HAVE you ever watched twentieth century divine healers pack the crowds in? Seeing the masses jam tents and halls almost causes a covetous spirit to possess me. True, the antics and general confusion present at most of these healing sessions are rather distasteful and at times sacrilegious. Yet, the eager crowds in attendance always intrigue me. . .
THE major health problem in our world today is the disease of sin with its result ant effects on the physical, mental, and spiritual natures. The classic World Health Organization's definition of health is that "Health is a state of complete physical, mental, and social well-being and not merely the absence of disease or infirmity. . ."
WERE a pen of inspiration to outline "a program for ministerial effectiveness during this new decade, what would be written? What great issues that challenge the ministry today would merit prophetic comment?
SELDOM had I found more perfect looking bananas when doing the weekly shopping, and now as we gathered for Sabbath breakfast the three fifths of us who are banana lovers anticipated this favorite item with a great deal of eagerness. But our enjoyment was to be short lived. When the peelings were turned back one bite was enough! Inside, those bananas were hard and green---too unripe to be palatable. What a disappointment! . . .
THEN said I, Here am I; send me" (Isa. 6:8). In a moment of enthusiasm I quoted these words to our ministerial secretary and the next thing I knew I was assigned to a church for a series of meetings. This led to deep heart searching to see if I were really up to it. I am used to preaching; but evangelism this would be a new experience.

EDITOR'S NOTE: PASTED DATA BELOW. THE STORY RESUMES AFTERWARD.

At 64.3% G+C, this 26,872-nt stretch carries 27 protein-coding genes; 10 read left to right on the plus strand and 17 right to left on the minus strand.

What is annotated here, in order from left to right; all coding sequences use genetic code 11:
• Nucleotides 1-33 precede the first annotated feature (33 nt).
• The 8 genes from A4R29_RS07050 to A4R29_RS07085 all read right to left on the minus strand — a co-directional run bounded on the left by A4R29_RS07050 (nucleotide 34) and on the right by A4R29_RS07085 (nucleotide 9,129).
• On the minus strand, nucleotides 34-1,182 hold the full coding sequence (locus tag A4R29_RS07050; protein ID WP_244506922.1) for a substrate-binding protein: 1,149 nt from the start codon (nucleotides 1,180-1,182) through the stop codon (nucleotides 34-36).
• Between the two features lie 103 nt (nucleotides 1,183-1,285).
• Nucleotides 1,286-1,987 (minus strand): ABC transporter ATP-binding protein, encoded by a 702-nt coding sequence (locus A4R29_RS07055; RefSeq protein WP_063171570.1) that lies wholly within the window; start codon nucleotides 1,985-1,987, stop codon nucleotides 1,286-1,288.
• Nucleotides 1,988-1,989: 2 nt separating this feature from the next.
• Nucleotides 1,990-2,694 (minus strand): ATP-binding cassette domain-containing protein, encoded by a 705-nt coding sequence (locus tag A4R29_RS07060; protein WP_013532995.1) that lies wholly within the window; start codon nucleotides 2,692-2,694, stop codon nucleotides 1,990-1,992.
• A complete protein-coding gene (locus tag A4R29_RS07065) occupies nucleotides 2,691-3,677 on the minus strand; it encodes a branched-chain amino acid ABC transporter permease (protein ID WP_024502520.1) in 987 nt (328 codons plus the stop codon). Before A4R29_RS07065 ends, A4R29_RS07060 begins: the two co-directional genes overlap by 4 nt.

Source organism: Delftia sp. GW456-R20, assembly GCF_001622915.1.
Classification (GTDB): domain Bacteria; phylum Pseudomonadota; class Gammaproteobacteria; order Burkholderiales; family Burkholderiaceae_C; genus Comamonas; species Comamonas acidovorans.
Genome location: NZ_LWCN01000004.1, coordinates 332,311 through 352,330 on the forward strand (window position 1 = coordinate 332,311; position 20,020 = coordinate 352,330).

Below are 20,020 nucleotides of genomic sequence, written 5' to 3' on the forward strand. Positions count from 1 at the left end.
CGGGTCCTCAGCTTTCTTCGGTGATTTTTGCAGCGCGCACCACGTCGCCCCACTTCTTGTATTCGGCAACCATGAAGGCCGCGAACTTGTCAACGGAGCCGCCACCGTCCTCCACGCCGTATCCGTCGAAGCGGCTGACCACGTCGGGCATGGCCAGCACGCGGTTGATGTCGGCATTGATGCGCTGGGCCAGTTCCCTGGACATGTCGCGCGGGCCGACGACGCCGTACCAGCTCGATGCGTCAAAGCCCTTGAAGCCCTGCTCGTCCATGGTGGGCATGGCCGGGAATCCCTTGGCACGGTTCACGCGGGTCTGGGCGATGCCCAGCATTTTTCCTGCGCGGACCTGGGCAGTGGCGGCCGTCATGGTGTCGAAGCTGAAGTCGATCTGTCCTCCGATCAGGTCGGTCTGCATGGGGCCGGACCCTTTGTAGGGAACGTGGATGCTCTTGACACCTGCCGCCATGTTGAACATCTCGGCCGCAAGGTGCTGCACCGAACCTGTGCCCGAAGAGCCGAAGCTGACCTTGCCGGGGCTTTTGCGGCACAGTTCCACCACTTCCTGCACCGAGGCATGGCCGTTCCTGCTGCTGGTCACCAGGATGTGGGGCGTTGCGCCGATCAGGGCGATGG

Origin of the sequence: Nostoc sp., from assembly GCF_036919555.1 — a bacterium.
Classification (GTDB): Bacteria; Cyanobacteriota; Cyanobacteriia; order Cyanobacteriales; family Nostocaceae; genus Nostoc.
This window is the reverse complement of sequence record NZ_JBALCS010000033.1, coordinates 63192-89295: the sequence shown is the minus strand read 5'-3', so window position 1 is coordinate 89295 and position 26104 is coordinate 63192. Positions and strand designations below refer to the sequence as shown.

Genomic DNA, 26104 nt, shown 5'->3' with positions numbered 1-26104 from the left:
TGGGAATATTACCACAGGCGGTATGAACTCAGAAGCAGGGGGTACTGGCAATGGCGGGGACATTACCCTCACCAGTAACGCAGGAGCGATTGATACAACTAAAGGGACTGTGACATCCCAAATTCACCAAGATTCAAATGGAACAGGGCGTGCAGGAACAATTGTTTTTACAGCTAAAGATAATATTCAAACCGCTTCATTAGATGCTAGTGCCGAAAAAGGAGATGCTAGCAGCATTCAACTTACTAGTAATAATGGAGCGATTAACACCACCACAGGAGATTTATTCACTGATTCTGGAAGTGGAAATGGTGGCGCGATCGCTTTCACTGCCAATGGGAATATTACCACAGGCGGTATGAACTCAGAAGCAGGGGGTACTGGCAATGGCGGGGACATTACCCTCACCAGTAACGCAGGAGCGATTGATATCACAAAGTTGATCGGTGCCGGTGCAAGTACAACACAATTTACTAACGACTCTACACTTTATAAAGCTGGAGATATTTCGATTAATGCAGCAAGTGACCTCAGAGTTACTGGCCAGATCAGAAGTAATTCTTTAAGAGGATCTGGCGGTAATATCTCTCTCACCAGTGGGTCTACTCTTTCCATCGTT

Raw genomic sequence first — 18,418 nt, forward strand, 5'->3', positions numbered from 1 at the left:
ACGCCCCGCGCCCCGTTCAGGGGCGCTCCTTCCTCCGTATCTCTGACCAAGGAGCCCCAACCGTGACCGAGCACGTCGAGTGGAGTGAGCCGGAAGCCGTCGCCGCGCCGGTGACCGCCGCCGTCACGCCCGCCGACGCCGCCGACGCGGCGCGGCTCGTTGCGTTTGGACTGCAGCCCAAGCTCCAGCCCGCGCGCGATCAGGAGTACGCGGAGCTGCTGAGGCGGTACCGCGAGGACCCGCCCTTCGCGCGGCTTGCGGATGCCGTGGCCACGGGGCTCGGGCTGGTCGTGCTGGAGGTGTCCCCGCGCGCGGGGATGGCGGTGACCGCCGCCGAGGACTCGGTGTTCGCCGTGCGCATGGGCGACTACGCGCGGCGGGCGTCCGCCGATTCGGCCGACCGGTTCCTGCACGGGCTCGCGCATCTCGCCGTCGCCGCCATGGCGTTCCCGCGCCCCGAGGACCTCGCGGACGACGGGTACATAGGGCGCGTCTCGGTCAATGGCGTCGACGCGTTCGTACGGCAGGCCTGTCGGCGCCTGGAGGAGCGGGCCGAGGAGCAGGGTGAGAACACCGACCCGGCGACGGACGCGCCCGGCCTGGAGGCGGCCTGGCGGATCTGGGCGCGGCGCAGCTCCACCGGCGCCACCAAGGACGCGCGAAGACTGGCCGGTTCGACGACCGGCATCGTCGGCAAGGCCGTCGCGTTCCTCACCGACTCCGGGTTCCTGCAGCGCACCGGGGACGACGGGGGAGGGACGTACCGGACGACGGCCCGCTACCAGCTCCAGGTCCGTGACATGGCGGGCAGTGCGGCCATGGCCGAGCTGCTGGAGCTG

All other major doctrines that we hold and teach Seventh-day Sabbath, Conditional Immortality, Second Advent, Spirit of Prophecy, Prophetic Interpretation, Pre-millennialism, Righteousness by Faith, Immersion, Tithing, et cetera have all been held by others, one group or more, in whole or in part, either in the past or the present. . .
WHEN I was a boy I attended a small church where a pastor was seldom present. But when he did come we felt that we were in the presence of one who walked and talked with God. Ministers were placed on high pedestals in those days. When one visited our home we were awed by his presence and fascinated by his words. . .
ANYONE involved in education whether it be a pastor, conference educational superintendent, college placement official, or a college teacher, is painfully aware of the problems involved in finding enough teachers to supply the demand for operating the denomination's elementary schools. The attrition rate and the turnover in elementary education in the Seventh-day Adventist parochial schools seem very high. . .